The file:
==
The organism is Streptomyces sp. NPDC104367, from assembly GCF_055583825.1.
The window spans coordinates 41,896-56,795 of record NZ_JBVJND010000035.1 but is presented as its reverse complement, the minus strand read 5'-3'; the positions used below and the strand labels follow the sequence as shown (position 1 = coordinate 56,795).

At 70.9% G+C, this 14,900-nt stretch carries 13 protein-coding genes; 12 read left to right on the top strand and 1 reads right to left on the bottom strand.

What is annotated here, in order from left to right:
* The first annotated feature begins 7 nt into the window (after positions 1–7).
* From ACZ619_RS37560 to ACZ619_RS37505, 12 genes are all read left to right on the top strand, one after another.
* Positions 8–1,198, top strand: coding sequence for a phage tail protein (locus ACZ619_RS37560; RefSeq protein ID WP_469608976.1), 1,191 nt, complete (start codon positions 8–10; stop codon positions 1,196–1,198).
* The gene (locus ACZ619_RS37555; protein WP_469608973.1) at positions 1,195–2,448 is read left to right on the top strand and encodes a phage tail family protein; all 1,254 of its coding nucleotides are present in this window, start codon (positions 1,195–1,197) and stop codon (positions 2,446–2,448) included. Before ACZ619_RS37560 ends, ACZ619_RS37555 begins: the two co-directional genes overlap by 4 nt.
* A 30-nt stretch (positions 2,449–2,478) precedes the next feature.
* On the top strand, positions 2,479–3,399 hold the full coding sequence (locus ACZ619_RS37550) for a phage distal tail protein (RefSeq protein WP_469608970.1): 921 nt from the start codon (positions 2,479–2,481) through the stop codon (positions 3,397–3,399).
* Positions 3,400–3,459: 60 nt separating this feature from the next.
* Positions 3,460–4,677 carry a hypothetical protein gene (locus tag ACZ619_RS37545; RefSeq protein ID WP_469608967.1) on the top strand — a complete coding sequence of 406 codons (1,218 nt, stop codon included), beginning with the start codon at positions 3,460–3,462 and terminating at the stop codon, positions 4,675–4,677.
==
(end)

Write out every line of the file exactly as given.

The organism is Streptomyces sp. NPDC104367, from assembly GCF_055583825.1.
The window spans coordinates 41,896-56,795 of record NZ_JBVJND010000035.1 but is presented as its reverse complement, the minus strand read 5'-3'; the positions used below and the strand labels follow the sequence as shown (position 1 = coordinate 56,795).

At 70.9% G+C, this 14,900-nt stretch carries 13 protein-coding genes; 12 read left to right on the top strand and 1 reads right to left on the bottom strand.

What is annotated here, in order from left to right:
* The first annotated feature begins 7 nt into the window (after positions 1–7).
* From ACZ619_RS37560 to ACZ619_RS37505, 12 genes are all read left to right on the top strand, one after another.
* Positions 8–1,198, top strand: coding sequence for a phage tail protein (locus ACZ619_RS37560; RefSeq protein ID WP_469608976.1), 1,191 nt, complete (start codon positions 8–10; stop codon positions 1,196–1,198).
* The gene (locus ACZ619_RS37555; protein WP_469608973.1) at positions 1,195–2,448 is read left to right on the top strand and encodes a phage tail family protein; all 1,254 of its coding nucleotides are present in this window, start codon (positions 1,195–1,197) and stop codon (positions 2,446–2,448) included. Before ACZ619_RS37560 ends, ACZ619_RS37555 begins: the two co-directional genes overlap by 4 nt.
* A 30-nt stretch (positions 2,449–2,478) precedes the next feature.
* On the top strand, positions 2,479–3,399 hold the full coding sequence (locus ACZ619_RS37550) for a phage distal tail protein (RefSeq protein WP_469608970.1): 921 nt from the start codon (positions 2,479–2,481) through the stop codon (positions 3,397–3,399).
* Positions 3,400–3,459: 60 nt separating this feature from the next.
* Positions 3,460–4,677 carry a hypothetical protein gene (locus tag ACZ619_RS37545; RefSeq protein ID WP_469608967.1) on the top strand — a complete coding sequence of 406 codons (1,218 nt, stop codon included), beginning with the start codon at positions 3,460–3,462 and terminating at the stop codon, positions 4,675–4,677.